-

Video

Animation

Audio recording

PowerPoint

MindMap

Digital book/magazine

If you have another idea for a way in which you can represent the answers
to these questions, you must speak to me first in order for it to be
approved. Your digital reflection can either be presented to the class, or

just to the me individually. If you are comfortable with presenting, please


talk to me and we can set up a time for you to present when you feel ready
to do so.
This Digital Reflection will be due one week from now, and you will have
plenty of class time to work on it. If you feel like the class time provided
will not be enough, dont be afraid to ask for more time to work on it.
Building Your Digital Reflection: Guiding Questions (Rough Draft)
1. What was your original hypothesis?

2. What does this mean for everyday life?

3. What results can you draw from your bar graph? How does it compare to
your original hypothesis?

4. Using these results, what decisions can you make about building a moving
vehicle?

5. What other factors might have affected the results of your testing?

Building Your Digital Reflection Rubric

Insufficient /
Blank *

Excellent

Proficient

Adequate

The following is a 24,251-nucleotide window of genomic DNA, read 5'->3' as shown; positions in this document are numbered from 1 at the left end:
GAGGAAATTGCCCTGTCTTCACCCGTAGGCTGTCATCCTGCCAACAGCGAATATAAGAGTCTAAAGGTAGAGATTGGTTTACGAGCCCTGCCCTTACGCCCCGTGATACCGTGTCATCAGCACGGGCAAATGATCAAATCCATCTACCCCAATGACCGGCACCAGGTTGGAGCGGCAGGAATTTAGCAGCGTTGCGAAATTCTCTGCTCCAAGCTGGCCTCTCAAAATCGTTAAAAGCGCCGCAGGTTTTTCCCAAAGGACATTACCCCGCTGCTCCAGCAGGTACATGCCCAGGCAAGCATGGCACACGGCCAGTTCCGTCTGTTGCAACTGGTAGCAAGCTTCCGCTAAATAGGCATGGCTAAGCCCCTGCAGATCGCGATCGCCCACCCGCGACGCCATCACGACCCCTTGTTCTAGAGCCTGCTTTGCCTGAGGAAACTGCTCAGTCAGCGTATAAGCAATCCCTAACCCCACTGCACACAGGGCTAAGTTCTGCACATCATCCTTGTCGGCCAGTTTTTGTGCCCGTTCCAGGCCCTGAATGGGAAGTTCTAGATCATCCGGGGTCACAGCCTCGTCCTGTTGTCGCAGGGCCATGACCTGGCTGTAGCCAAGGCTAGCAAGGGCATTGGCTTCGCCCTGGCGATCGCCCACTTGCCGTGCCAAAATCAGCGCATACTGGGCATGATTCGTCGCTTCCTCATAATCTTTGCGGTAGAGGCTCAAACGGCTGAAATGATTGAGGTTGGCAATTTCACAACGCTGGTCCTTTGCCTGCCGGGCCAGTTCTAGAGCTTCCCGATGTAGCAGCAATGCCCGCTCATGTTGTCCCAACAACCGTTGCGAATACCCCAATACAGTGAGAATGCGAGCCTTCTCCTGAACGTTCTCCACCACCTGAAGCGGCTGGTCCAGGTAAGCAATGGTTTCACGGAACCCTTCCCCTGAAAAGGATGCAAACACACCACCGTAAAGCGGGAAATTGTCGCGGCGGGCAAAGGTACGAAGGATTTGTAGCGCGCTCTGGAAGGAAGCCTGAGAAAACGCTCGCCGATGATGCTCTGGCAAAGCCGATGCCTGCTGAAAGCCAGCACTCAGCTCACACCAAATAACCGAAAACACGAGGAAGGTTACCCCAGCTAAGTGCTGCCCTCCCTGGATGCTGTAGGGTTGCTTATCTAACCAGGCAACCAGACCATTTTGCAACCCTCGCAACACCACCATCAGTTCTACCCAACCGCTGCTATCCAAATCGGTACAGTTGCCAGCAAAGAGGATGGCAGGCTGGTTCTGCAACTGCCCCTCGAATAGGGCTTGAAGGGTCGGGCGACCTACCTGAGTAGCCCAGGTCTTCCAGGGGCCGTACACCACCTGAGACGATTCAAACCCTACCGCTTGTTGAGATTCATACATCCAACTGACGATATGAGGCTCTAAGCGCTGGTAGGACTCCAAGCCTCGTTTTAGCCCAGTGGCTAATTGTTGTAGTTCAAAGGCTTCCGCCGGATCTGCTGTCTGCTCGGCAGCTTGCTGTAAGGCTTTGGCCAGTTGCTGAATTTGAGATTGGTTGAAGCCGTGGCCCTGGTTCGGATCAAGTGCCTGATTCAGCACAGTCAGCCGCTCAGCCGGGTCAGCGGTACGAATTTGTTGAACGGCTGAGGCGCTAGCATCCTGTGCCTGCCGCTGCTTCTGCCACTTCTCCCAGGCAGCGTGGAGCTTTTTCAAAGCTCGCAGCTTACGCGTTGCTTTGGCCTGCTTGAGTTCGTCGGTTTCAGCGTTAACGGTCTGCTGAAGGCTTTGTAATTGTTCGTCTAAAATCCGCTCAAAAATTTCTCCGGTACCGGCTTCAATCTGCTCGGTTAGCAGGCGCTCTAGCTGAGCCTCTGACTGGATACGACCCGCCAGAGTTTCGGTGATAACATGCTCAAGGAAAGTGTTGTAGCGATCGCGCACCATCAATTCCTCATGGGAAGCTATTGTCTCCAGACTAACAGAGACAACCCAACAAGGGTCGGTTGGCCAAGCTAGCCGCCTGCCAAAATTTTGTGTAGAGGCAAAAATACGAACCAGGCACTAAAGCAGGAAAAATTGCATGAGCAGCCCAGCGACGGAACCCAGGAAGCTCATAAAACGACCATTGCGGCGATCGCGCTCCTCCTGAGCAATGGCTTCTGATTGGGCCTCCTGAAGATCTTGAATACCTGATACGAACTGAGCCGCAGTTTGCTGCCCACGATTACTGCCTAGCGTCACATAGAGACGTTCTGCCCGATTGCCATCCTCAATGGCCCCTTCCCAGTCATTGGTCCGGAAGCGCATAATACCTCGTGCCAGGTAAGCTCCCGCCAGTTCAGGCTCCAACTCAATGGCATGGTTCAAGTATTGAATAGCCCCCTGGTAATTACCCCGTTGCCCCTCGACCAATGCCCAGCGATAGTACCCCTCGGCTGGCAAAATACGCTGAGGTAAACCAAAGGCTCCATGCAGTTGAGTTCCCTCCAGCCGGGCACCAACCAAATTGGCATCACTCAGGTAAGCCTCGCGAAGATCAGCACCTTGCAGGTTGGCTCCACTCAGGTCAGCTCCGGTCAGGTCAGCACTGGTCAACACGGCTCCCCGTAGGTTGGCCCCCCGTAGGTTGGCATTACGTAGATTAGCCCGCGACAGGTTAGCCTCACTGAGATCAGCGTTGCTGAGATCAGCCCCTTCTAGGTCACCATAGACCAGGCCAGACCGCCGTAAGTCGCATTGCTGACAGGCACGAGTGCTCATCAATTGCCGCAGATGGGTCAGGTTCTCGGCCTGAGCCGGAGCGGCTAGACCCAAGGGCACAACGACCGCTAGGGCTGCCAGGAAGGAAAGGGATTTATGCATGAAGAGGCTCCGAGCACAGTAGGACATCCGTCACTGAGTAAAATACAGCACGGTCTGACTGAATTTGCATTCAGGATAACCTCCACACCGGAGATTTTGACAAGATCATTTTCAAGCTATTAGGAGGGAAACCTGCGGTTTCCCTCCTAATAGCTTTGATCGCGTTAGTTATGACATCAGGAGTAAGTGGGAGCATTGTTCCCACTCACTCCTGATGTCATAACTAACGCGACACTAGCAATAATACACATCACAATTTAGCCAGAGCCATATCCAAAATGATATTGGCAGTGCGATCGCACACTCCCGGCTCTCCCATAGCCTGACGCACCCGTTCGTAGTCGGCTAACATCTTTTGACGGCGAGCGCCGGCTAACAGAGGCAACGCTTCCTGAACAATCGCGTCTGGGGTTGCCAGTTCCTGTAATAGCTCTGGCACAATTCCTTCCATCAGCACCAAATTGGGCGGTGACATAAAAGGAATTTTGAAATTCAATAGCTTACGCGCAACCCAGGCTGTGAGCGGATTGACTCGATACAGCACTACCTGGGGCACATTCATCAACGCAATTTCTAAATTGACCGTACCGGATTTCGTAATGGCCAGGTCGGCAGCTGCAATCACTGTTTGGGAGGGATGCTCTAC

Limited *

Data and
Graph
Analysis
(out of 4)

Digital
reflection shows
accurate
interpretation of
the bar graph
and shows
precise
calculations.

Digital
reflection shows
logical
interpretation of
the bar graph
and shows
sufficient
calculations.

Digital
reflection
shows
reasonable
interpretation
of the bar
graph and
shows basic
calculations.

Digital reflection
is lacking
interpretation of
the bar graph and
shows limited
calculations.

No score is awarded
because there is
insufficient evidence of
student performance
based on the
requirements of the
assessment task.

Drawing
Inferences
and
Conclusion
s
(x2- out of
8)

Digital reflection
recognizes
innovative
external factors
and makes
insightful
conclusions in
relation to their
data.

Digital
reflection
recognizes
appropriate
external factors
and makes
thoughtful
conclusions in
relation to their
data.

Digital
reflection
recognizes
limited
external factors
and makes
simplistic
conclusions in
relation to their
data.

Digital reflection